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Three cheers for the new Three Musketeers

by Bernard O'Shea

Does the world need two new films of The Three Musketeers in 2024? It’s something to ponder when considering what to see at Australia’s 35th Alliançe Française French Film Festival (AFFFF), where Les Trois Mousquetaires  D’Artagnan and Les Trois Mousquetaires – Milady are among the 41 movies on offer.

Alexandre Dumas’s 1844 novel Les Trois Mousquetaires is a gift that has kept on giving for movie directors and producers. If you look on Wikipedia’s ‘The Three Musketeers in film page’ on a large computer screen, you have to press the ‘Page Down’ button three times to get to the end of the listings.

Mice, marionettes, Barbie and a president

There were eight silent adventure versions of it between 1903 and 1921; French director Henri Diamant-Berger made the first sound version in 1933; that same year, an unusual US serial adaptation also appeared, starring John Wayne, but top billing went to Raymond HattonFrancis X. Bushman Jr. and Jack Mulhall playing the famous trio, albeit as members of the French Foreign Legion in North Africa.

Since then there have been Argentinian, Mexican (Los tres mosqueteros – it’s not about mosquitoes!), Brazilian and Russian versions, many animated varieties including Barbie and the Three (female) Musketeers, heroic rodents The Three Mouseketeers, and an Italian version that apparently used 3000 marionettes. Even Ukrainian president Volodymyr Zelenskyy has got in on the act, playing D’Artagnan in Russian-Ukrainian musical film featuring three female musketeers.

Star power down the ages

Perhaps the most memorable versions among the elder generation today are:

  • The Three Musketeers (1973) and The Four Musketeers (1974), starring Michael York, Charlton Heston, Raquel Welch, Oliver Reed, Frank Finlay, Faye Dunaway, Richard Chamberlain and Spike Milligan.
  • Disney’s 1993 spectacle starring Charlie Sheen, Kiefer Sutherland, Chris O’Donnell, Oliver Platt, Rebecca De Mornay and the wonderful Tim Curry as Cardinal Richelieu.

Other famous actors who have starred in Musketeer movies include Gene Kelly, Lana Turner, Angela Lansbury, Catherine Deneuve, Christoph Waltz, Mads Mikkelsen, Orlando Bloom, Rodrigo Santoro and Emmanuelle Béart.

Still, it’s been years since we’ve had a big blockbuster version of The Three Musketeers. Film-making has come a long way in the time, particularly with more sophisticated computer graphics and drones for aerial photography. So how does this new French effort – the country’s first in more than 60 years –  stack up? En un mot, magnifique! In a word, awesome!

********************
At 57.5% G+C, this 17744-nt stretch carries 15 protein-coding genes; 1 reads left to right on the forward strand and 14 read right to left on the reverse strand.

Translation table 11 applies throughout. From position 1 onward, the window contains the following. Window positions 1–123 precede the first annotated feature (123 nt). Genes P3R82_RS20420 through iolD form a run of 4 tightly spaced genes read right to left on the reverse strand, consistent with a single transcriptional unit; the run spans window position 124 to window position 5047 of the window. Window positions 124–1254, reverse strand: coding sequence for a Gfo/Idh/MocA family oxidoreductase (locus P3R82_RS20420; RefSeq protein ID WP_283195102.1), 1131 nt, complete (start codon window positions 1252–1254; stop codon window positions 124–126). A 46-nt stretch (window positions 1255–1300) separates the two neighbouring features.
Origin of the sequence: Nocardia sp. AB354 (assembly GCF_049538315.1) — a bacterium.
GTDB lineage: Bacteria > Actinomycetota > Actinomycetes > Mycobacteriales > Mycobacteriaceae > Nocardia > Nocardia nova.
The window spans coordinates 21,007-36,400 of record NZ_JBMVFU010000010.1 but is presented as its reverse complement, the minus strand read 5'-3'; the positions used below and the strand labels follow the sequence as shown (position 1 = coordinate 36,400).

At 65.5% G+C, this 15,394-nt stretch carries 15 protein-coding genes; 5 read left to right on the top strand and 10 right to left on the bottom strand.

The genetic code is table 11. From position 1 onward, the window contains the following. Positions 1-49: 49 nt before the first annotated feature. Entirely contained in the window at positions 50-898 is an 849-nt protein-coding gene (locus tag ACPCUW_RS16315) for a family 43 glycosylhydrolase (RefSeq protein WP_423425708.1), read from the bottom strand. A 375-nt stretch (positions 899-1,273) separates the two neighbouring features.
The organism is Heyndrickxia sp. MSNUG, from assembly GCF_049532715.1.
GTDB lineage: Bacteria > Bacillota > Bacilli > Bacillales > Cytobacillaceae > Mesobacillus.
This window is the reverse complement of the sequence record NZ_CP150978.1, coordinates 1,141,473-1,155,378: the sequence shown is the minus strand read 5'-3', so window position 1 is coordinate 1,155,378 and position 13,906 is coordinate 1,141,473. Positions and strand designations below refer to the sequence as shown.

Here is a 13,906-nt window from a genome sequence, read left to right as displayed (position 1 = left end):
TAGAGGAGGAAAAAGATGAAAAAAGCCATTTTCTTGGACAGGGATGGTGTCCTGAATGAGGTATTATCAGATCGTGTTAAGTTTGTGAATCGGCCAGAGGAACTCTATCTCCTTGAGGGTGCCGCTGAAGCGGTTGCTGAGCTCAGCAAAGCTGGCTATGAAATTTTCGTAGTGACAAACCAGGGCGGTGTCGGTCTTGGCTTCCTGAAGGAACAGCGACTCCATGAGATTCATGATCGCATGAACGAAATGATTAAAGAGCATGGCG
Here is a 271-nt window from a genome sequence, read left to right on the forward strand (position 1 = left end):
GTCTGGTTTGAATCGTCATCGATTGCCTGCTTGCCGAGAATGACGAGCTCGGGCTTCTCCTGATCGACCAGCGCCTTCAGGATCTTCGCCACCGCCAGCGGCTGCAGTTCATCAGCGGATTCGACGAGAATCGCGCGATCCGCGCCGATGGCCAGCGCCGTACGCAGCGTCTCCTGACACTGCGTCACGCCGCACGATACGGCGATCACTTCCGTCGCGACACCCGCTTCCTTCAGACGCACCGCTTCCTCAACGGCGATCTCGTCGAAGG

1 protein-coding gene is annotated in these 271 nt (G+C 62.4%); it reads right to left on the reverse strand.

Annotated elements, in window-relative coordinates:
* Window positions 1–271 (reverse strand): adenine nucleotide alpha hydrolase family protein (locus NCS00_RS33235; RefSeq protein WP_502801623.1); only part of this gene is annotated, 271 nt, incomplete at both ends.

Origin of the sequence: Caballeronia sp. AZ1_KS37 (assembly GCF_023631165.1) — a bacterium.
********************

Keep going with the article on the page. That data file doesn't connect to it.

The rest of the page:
Enthralling action and suspense

Filming Les Trois Mousquetaires  D’Artagnan and Les Trois Mousquetaires – Milady was an epic undertaking. Director Martin Bourboulon and his cast filmed them back to back over the 10 months to June 2022, working with a budget of more than €70 million. The former was released in France in April 2023 –  France’s biggest box-office successes of the year – and the latter in December 2023. The films garnered six nominations at the 2024 César Awards, winning for Best Production Design. Hardly surprising, then, that they were chosen to open the 2024 Australian French Film Festival, where it’s best to see them one after the other. 

Even if you know the gist of the story – who’s fighting who, who’s plotting to betray who, who’s secretly in love with who, and who eventually triumphs – the films are gripping. So much happens I would even consider seeing them again to take it all in fully. A surprise modern twist is that one of the musketeers, Porthos (played by Pio Marmaï), is openly bisexual. Vincent Cassel, now 57, still has a commanding presence on screen as the moody Athos, while Romain Duris is all swagger and energy as Aramis. François Civil of Call My Agent! fame handles the coveted role of D’Artagnan with optimistic zest. Louis Garrel is wonderful as the banal and rather stupid King Louis XIII. A puzzling quibble, though, is why Bourboulon opted to film much of it in a gloomy brown.

Femmes fatales

The real drivers of the action – be it clashing swords, frenzied gallops on horseback in the countryside and fiery bombardments of castles – are the women. And why not? After all, with their unblemished complexions, buxom bosoms, perfect teeth and magnificent garments, the leading female characters sparkle amid all the muddy, grimy great unwashed.

D’Artagnan is smitten from the moment he first encounters the queen’s seamstress Constance Bonacieux (Lyna Khoudri),  Eva Green is a force to be reckoned with as the conniving Milady de Winter, and Vicky Krieps is superb as the fragile, bored Anne of Austria, King Louis’ Queen, who’s swept up in a dangerous long-distance love affair with The Duke of Buckingham.

Who’s calling the shots, the King (Louis Garrel) or his Queen (Vicky Krieps)?

After all the macho action and bravado of part one, Les Trois Mousquetaires – Milady gives us an interesting alternative viewpoint, bringing the dramas of the women to the fore in an age when their role was to remain in the background. D’Artagnan manages to save the day for the Queen, of course, but in one of the two films’ best scenes, the most likeable, virtuous woman, Constance, gets caught up in a tragic case of mistaken identity.

The second film ends on a enigmatic, tantalising note, though. Is one of the characters that is missing and presumed dead about to rise again? Have Bourboulon and his cast got a third film in mind? Let’s hope so. M5R

Photos courtesy of the Alliance Française French Film Festival.

Did you know?

A Martin Bourboulon’s film with Romain Duris in a leading role also opened the 2021 Alliance Française French Film Festival: the monumental Eiffel – the story of the man and his famous tower.

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